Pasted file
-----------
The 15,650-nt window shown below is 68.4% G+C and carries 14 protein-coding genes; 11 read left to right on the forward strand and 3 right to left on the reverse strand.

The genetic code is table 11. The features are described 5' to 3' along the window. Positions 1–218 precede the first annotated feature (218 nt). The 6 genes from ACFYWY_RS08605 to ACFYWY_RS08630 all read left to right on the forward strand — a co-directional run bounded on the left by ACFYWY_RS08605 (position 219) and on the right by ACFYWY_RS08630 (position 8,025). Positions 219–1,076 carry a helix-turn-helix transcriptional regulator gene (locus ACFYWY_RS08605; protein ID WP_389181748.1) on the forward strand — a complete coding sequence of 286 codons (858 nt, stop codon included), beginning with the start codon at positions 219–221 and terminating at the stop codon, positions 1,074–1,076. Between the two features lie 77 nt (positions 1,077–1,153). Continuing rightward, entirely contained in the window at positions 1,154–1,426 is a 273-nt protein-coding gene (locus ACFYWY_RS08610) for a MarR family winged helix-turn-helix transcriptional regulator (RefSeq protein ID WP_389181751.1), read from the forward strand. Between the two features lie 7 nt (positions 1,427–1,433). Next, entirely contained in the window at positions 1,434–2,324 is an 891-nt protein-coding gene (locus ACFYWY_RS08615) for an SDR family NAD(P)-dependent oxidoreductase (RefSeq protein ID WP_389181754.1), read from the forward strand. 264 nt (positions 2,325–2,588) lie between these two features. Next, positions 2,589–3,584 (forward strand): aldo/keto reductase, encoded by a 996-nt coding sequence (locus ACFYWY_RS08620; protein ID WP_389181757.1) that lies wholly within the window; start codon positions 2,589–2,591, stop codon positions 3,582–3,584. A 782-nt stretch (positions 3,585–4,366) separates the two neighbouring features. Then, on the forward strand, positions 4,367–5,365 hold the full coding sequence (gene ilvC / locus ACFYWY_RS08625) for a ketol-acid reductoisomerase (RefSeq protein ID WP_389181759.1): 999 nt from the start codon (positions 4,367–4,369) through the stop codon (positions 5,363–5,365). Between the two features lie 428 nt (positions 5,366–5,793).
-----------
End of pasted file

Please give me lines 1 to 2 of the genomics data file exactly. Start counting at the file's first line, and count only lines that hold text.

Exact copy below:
The 15,650-nt window shown below is 68.4% G+C and carries 14 protein-coding genes; 11 read left to right on the forward strand and 3 right to left on the reverse strand.

The genetic code is table 11. The features are described 5' to 3' along the window. Positions 1–218 precede the first annotated feature (218 nt). The 6 genes from ACFYWY_RS08605 to ACFYWY_RS08630 all read left to right on the forward strand — a co-directional run bounded on the left by ACFYWY_RS08605 (position 219) and on the right by ACFYWY_RS08630 (position 8,025). Positions 219–1,076 carry a helix-turn-helix transcriptional regulator gene (locus ACFYWY_RS08605; protein ID WP_389181748.1) on the forward strand — a complete coding sequence of 286 codons (858 nt, stop codon included), beginning with the start codon at positions 219–221 and terminating at the stop codon, positions 1,074–1,076. Between the two features lie 77 nt (positions 1,077–1,153). Continuing rightward, entirely contained in the window at positions 1,154–1,426 is a 273-nt protein-coding gene (locus ACFYWY_RS08610) for a MarR family winged helix-turn-helix transcriptional regulator (RefSeq protein ID WP_389181751.1), read from the forward strand. Between the two features lie 7 nt (positions 1,427–1,433). Next, entirely contained in the window at positions 1,434–2,324 is an 891-nt protein-coding gene (locus ACFYWY_RS08615) for an SDR family NAD(P)-dependent oxidoreductase (RefSeq protein ID WP_389181754.1), read from the forward strand. 264 nt (positions 2,325–2,588) lie between these two features. Next, positions 2,589–3,584 (forward strand): aldo/keto reductase, encoded by a 996-nt coding sequence (locus ACFYWY_RS08620; protein ID WP_389181757.1) that lies wholly within the window; start codon positions 2,589–2,591, stop codon positions 3,582–3,584. A 782-nt stretch (positions 3,585–4,366) separates the two neighbouring features. Then, on the forward strand, positions 4,367–5,365 hold the full coding sequence (gene ilvC / locus ACFYWY_RS08625) for a ketol-acid reductoisomerase (RefSeq protein ID WP_389181759.1): 999 nt from the start codon (positions 4,367–4,369) through the stop codon (positions 5,363–5,365). Between the two features lie 428 nt (positions 5,366–5,793).